[Interview] EV-Charging is the most important and most enduring trend of the coming years

Interview with Felix Blum, Chief of Back-End and Payment Solution at Wallbe. Felix is a payment expert who has accompanied several trends in cashless payment during his career.

Felix, at Wallbe you actively accompany the payment development for eMobility and you have been involved with the topic in your private life. Where do you see the future of payment in the area of EV-Charging today?
This future presents itself to me so to speak “double-tracked”. Track one concerns the mainly private driver: Payment is made either directly by card at the charging station or via an app as an eCommerce transaction.
Track two addresses fleets and vehicle fleets: Fleet cards will become established here, but in my opinion not on a card basis, but via apps.
A third strand – which is still in the distant future – comes from the car manufacturers themselves. They are currently creating the technical prerequisites for the car itself to identify the user. Tesla has already created a very well functioning solution at its own charging stations; purely the vehicle without any further aids carries out the identification.
The communication of the charging station with the e-vehicle brings us to ISO15118. What does this standard mean for Wallbe?
We are currently working more and more with ISO 15118, which is not yet very important, but in the future, both topics Plug & Charge and Vehicle2Grid will be interesting. The implementation of the new ISO is very important to us, it means a very big step towards “Plug & Charge”, especially on an international level.
“For public charging stations, such as hotels or via parking space managers, the integrated payment terminal is definitely one of the most important criteria.”
Which payment methods do Wallbe customers currently prefer?
This area is very target group-specific. For public charging stations, such as hotels or via parking space managers, the integrated payment terminal is definitely one of the most important criteria – also due to the Girocard acceptance in Germany (which, however, can be transferred to all local cards in European countries).
Semi-public charging stations, e.g. company car parks, do not always require a payment terminal and the associated card acceptance; they often use the billing method via user account or, in some cases, directly via payroll.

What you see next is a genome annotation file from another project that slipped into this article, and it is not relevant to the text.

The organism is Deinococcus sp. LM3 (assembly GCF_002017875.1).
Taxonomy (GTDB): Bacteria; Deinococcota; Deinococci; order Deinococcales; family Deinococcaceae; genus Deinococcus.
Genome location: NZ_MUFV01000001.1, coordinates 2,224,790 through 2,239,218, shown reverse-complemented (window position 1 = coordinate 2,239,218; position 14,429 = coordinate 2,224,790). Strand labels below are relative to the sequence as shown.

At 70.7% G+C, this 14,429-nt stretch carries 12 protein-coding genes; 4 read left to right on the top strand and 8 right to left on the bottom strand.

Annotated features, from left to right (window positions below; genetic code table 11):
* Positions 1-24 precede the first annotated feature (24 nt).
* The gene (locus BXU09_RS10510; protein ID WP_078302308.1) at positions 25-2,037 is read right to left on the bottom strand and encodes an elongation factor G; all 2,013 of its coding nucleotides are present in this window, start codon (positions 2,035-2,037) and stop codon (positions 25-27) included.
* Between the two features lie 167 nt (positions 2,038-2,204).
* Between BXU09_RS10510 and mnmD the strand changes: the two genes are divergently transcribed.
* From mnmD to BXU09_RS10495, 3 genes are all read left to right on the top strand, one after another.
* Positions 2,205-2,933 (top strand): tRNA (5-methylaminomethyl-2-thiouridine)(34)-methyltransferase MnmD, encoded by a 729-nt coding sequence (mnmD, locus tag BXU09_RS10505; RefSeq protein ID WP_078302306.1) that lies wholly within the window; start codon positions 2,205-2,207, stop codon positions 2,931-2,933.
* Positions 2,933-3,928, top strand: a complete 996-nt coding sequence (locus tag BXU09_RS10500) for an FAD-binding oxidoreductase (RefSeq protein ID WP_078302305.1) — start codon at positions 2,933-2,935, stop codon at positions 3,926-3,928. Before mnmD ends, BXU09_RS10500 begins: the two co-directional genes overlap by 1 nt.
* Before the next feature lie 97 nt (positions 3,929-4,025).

“e-Mobility user should not feel any difference with their e-car compared to the previous fueling process at fuel filling stations.”
What advantages does the directly integrated payment terminal offer?
There is the principle of accessibility, which means that all international and national cards must be accepted (e.g. the girocard in Germany, the bankomat card in Italy or the card bancaire in France). This can only be achieved with a payment terminal – and of course, as is the case with CCV, the provider must be able to guarantee the processing of all these cards.
On the operator side of the charging stations, the following applies: every e-mobility user is a potential customer and should be able to pay with his or her preferred means of payment.
At the same time, the terminal must also offer protection against manipulation.
In order to provide the whole thing with numbers: Currently, 95 % of all tenders require a payment terminal, which we can offer through our partnership with CCV. This is also in line with our basic strategy: e-mobility user should not feel any difference with their e-car compared to the previous fueling process at fuel filling stations, i.e. they should not have to change their user behaviour.
Pricing in the EV charging sector is a point that is discussed repeatedly. How do you see the development in the coming years, also in terms of tax structuring?